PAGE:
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Oakland restaurateur looks back on recession


The economic recession reared its head in all industries, especially in the food industry. It might be the first place where consumers cinched their belts. The USDA reports that during the recession, from 2007 to 2009, we spent less on all food. We spent less on groceries, ate at home more, and went out to eat less.

Back in 2009, we checked in with Le Cheval restaurant in Oakland to see how they had fared the recession. It’s a big downtown restaurant with one large room and high ceilings. One side of the room is for parties with round banquet-size tables seating up to 12 people each. The other side has more intimate seating – two tops, four tops.

The whole place can seat nearly 300, when it’s full. And it was full a lot according to Le Cheval manager, Minh Tran. But the recession wasn’t the only problem for Le Cheval. In 2010, they were forced to leave their spacious location because the building’s owner was approaching foreclosure on the property, a spot Le Cheval had occupied since 1994.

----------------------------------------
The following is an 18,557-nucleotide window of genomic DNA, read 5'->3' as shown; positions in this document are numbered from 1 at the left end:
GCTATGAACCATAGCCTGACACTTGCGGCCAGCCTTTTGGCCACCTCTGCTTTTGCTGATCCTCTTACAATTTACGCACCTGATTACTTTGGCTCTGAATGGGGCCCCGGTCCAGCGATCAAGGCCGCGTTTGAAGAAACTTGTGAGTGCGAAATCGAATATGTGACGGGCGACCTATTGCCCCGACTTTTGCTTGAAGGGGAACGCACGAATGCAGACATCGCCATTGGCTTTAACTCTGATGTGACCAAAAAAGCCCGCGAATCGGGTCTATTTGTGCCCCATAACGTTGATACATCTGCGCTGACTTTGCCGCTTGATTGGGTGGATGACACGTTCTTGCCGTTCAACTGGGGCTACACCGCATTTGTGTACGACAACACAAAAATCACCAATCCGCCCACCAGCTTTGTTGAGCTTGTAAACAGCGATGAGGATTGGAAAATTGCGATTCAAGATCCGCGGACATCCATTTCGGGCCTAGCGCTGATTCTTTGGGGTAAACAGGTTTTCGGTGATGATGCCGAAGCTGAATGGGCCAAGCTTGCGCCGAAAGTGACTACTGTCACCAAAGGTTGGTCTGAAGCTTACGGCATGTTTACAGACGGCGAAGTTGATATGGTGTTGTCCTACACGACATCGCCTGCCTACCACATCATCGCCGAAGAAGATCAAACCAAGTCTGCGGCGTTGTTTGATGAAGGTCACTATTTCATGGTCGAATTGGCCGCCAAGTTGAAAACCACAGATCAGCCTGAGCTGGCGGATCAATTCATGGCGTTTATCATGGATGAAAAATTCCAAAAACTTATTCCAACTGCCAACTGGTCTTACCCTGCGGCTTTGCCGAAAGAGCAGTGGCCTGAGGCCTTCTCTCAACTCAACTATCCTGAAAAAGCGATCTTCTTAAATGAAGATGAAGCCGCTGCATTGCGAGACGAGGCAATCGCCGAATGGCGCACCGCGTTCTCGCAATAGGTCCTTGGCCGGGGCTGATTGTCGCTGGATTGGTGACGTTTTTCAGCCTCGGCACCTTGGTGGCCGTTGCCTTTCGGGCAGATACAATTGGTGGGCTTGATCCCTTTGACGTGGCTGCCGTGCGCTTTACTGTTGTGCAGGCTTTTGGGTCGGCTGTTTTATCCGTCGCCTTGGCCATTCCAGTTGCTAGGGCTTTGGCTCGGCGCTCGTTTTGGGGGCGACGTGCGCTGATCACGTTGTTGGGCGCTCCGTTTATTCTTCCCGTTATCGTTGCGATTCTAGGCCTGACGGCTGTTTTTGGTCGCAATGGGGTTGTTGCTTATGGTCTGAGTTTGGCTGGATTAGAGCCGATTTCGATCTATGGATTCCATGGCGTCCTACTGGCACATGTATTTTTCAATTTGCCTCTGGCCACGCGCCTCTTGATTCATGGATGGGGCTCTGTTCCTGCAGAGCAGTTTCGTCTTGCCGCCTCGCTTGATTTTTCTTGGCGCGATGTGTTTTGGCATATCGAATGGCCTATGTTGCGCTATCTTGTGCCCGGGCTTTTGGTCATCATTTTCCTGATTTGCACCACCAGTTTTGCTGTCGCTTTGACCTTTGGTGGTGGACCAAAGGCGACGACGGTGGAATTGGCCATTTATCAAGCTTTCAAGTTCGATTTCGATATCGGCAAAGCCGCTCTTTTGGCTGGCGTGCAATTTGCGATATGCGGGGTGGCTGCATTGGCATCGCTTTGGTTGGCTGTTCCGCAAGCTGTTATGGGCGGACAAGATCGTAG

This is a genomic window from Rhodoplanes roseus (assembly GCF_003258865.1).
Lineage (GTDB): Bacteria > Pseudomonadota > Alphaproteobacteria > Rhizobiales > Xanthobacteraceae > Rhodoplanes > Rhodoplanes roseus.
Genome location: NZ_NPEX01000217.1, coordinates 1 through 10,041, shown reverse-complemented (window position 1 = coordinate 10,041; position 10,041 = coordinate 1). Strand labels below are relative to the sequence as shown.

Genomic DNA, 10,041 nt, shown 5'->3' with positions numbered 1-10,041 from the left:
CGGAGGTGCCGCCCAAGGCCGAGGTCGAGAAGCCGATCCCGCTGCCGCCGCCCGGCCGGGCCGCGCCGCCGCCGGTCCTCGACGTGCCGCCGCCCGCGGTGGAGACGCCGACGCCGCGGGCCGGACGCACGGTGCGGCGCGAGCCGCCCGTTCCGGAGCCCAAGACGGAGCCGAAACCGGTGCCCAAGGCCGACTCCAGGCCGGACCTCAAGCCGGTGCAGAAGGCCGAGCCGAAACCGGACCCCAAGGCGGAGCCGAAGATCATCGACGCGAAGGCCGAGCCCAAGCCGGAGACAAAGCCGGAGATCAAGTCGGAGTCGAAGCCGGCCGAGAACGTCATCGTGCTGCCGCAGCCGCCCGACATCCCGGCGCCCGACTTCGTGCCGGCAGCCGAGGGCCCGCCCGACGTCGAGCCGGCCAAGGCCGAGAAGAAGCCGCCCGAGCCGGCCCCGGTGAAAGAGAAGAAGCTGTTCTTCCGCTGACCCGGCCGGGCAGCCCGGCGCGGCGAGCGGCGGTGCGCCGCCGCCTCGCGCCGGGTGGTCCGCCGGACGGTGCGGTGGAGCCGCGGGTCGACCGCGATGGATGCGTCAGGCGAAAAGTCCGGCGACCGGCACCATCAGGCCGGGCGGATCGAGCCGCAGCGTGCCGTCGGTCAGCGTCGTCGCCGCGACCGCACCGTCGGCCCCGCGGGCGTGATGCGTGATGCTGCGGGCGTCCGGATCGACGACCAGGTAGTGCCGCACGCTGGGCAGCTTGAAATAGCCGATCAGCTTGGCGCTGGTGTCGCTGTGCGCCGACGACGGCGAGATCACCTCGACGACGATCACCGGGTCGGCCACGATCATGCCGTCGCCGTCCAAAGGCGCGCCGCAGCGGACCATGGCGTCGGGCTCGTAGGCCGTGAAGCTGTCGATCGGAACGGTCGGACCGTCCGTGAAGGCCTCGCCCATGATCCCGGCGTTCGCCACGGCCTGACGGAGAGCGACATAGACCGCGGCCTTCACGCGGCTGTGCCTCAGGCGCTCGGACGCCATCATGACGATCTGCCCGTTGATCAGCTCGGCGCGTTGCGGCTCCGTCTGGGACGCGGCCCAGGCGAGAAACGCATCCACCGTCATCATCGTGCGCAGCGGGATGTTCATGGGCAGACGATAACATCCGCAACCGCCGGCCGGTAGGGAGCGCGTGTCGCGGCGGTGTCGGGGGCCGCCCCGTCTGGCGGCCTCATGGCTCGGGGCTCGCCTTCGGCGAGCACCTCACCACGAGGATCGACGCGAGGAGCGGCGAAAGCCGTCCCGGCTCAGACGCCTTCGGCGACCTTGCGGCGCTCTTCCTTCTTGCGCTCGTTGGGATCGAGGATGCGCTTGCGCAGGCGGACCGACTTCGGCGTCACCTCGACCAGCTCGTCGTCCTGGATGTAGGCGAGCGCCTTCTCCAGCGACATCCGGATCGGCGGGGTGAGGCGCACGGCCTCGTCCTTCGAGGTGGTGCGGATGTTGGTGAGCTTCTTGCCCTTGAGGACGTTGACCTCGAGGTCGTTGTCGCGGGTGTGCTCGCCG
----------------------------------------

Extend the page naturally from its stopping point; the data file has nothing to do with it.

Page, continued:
Tran says those times were tough. They moved Le Cheval into a smaller location down the block and kept running under the different name of LCX. But, just over a year later, their old location on Clay Street was bought again, and Le Cheval was able to move right back in. This is where they are today.

Reporter, Sarah Reynolds went back to talk with Tran about how things have shifted for the restaurant over the last couple years. After 28 years in the business, Minh Tran is kind of used to these dips in business, but they’re never easy to take, he says.

Click the audio player above to listen to the report.

What restaurants in your neighborhoods have changed since the recession? Let us know in the comments.

You can check out Le Cheval for yourself at 1007 Clay Street in Oakland.

Find more of Sarah Reynold's work here


CrosscurrentsLe Cheval